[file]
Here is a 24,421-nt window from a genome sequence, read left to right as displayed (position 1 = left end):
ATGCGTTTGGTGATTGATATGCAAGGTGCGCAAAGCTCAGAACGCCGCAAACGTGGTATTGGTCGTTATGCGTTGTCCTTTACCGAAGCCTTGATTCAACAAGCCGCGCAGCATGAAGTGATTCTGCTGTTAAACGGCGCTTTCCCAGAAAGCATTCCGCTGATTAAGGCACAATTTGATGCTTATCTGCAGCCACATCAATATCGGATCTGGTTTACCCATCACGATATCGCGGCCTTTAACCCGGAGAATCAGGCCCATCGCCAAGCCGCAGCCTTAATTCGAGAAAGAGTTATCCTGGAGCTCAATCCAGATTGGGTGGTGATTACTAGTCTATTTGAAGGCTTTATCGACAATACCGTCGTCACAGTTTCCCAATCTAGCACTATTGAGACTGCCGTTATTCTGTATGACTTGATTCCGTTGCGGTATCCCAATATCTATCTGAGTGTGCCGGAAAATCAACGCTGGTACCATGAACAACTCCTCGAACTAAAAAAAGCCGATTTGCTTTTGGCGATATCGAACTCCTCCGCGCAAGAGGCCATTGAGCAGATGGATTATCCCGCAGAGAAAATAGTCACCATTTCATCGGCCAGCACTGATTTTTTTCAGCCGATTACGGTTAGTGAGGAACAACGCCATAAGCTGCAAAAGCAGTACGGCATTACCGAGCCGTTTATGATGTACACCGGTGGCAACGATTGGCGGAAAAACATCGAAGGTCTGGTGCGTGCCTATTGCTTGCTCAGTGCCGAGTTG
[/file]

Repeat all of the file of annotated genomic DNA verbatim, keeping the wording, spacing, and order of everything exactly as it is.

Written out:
Here is a 24,421-nt window from a genome sequence, read left to right as displayed (position 1 = left end):
ATGCGTTTGGTGATTGATATGCAAGGTGCGCAAAGCTCAGAACGCCGCAAACGTGGTATTGGTCGTTATGCGTTGTCCTTTACCGAAGCCTTGATTCAACAAGCCGCGCAGCATGAAGTGATTCTGCTGTTAAACGGCGCTTTCCCAGAAAGCATTCCGCTGATTAAGGCACAATTTGATGCTTATCTGCAGCCACATCAATATCGGATCTGGTTTACCCATCACGATATCGCGGCCTTTAACCCGGAGAATCAGGCCCATCGCCAAGCCGCAGCCTTAATTCGAGAAAGAGTTATCCTGGAGCTCAATCCAGATTGGGTGGTGATTACTAGTCTATTTGAAGGCTTTATCGACAATACCGTCGTCACAGTTTCCCAATCTAGCACTATTGAGACTGCCGTTATTCTGTATGACTTGATTCCGTTGCGGTATCCCAATATCTATCTGAGTGTGCCGGAAAATCAACGCTGGTACCATGAACAACTCCTCGAACTAAAAAAAGCCGATTTGCTTTTGGCGATATCGAACTCCTCCGCGCAAGAGGCCATTGAGCAGATGGATTATCCCGCAGAGAAAATAGTCACCATTTCATCGGCCAGCACTGATTTTTTTCAGCCGATTACGGTTAGTGAGGAACAACGCCATAAGCTGCAAAAGCAGTACGGCATTACCGAGCCGTTTATGATGTACACCGGTGGCAACGATTGGCGGAAAAACATCGAAGGTCTGGTGCGTGCCTATTGCTTGCTCAGTGCCGAGTTG